Hey tech CEOs, stop playing at being Steve Jobs
Yesterday, as gadget watchers awaited Samsung’s mega event to launch its Note 9 handset, I saw someone tweet about the event having had ‘pre-show entertainment.’ Sigh.
Do we need these events anymore? They stopped being exciting around the same time phones settled into a offering little more than a steady stream of incremental updates each year. The 'look at our new stuff’ show format pioneered by Steve Jobs back in 1984 at the launch of the Mac
, and honed by… well, Steve Jobs, actually, in 2007 with the historic first iPhone event
, has run out of steam.
These events are now tired parodies of themselves and should be put out to pasture. Even Apple struggles to get it right these days. Its WWDC event this year offered a bunch of small tweaks to its operating system, stretched out over two hours. Why did they bother? Because everyone expects an event, and Apple has to deliver one, even if it’s not got much to show right at that point.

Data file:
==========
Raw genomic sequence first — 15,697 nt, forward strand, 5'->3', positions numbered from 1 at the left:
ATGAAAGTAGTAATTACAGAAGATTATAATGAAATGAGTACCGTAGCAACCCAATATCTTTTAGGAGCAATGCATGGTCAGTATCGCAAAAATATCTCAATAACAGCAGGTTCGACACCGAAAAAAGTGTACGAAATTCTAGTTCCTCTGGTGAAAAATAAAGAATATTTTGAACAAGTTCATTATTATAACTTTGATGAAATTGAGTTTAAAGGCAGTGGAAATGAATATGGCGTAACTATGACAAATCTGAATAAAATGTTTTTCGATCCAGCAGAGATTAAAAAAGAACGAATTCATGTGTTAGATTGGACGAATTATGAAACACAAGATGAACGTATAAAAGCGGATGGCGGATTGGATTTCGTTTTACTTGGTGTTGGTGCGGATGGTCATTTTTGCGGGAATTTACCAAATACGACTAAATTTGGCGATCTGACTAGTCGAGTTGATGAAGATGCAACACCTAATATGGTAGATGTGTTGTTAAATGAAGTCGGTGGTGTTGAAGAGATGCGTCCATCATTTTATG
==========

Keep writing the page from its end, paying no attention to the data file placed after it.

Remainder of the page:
I like Nintendo’s approach of doing regular online video broadcasts to announce news. If other firms took that approach, it would give them a lot more scope to try new ways of telling their stories and promoting their new products. They could still have live 'events,’ just in a different way.
The main thing the 'product launch in front of an audience’ format does these days is give tech CEOs a chance to play at being Steve Jobs for a couple of hours, and they come off looking worse for it. Enough. Let’s move on.